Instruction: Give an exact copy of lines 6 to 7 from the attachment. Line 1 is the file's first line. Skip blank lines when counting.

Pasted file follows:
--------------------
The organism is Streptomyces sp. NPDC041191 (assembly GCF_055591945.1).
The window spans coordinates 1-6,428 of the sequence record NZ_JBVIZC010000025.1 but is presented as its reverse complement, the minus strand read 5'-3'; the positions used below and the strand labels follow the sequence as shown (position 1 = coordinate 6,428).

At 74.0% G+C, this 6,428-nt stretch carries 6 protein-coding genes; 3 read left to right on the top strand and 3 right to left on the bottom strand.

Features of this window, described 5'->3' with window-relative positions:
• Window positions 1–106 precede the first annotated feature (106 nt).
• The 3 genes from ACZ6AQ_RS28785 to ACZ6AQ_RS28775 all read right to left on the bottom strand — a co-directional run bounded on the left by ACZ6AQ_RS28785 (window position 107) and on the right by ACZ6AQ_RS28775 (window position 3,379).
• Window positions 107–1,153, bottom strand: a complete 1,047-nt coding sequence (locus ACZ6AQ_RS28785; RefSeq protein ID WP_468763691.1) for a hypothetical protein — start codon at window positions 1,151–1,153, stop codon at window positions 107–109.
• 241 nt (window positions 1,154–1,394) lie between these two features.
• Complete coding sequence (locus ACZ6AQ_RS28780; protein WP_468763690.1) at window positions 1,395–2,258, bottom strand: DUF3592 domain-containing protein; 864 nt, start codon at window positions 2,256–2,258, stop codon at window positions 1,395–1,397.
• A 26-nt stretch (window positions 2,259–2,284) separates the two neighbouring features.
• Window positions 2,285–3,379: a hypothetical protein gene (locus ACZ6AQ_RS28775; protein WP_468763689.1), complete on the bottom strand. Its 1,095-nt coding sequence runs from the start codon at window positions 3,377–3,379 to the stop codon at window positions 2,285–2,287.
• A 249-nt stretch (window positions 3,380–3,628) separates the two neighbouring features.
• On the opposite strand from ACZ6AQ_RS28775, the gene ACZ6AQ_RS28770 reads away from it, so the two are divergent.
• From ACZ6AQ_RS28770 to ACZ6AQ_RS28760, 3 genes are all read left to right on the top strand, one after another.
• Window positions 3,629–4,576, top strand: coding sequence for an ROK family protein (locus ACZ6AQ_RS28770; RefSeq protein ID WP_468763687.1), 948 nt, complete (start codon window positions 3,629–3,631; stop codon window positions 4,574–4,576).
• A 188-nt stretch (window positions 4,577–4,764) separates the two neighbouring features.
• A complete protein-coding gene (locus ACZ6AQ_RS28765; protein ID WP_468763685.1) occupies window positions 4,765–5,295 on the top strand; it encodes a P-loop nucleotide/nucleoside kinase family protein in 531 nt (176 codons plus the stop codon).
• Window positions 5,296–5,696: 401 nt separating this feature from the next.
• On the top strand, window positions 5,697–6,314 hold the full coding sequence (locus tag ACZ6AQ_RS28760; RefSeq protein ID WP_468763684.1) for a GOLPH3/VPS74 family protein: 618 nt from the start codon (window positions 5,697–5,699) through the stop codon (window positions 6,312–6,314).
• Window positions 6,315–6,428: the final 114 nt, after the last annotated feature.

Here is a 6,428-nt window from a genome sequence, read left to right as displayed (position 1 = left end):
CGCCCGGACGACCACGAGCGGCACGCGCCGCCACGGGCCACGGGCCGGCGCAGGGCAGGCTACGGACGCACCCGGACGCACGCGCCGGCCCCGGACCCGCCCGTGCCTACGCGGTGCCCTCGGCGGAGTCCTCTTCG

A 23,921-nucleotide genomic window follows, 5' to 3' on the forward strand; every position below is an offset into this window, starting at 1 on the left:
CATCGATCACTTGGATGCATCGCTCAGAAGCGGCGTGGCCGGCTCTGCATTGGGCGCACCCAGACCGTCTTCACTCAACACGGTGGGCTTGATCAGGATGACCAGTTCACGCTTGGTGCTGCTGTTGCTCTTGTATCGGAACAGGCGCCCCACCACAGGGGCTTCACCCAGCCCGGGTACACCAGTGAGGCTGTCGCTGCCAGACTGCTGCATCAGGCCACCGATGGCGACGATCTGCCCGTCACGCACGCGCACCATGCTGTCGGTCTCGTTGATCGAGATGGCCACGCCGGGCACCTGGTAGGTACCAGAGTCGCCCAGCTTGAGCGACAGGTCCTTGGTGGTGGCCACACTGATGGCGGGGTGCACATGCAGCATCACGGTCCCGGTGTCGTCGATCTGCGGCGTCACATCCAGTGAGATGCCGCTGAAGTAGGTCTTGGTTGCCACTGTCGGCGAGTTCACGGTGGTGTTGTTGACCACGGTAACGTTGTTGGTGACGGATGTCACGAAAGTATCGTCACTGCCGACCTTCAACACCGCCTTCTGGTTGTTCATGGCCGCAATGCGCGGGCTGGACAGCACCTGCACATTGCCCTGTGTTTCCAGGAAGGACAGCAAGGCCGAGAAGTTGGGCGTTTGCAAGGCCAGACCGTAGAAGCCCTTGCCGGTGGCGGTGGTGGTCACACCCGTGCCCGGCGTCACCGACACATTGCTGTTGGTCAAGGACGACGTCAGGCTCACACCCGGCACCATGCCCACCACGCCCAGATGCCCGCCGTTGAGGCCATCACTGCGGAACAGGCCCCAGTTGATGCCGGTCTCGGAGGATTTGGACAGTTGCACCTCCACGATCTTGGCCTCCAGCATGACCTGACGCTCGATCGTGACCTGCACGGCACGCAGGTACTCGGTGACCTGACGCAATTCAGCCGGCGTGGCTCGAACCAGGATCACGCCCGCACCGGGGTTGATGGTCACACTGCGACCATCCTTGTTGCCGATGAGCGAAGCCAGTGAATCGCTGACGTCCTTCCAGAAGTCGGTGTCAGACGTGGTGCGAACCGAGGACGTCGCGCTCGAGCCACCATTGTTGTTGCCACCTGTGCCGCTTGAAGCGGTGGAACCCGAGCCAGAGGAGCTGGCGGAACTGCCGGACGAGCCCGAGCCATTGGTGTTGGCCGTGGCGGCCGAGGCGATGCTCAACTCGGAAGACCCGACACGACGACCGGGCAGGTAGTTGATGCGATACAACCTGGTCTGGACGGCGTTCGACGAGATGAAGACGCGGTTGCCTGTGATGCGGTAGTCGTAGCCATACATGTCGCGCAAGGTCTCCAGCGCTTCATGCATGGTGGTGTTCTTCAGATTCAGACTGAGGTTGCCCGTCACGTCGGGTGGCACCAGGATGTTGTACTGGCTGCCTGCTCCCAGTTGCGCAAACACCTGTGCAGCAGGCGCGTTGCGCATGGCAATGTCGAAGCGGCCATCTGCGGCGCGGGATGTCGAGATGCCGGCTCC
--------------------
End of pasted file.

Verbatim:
• The 3 genes from ACZ6AQ_RS28785 to ACZ6AQ_RS28775 all read right to left on the bottom strand — a co-directional run bounded on the left by ACZ6AQ_RS28785 (window position 107) and on the right by ACZ6AQ_RS28775 (window position 3,379).
• Window positions 107–1,153, bottom strand: a complete 1,047-nt coding sequence (locus ACZ6AQ_RS28785; RefSeq protein ID WP_468763691.1) for a hypothetical protein — start codon at window positions 1,151–1,153, stop codon at window positions 107–109.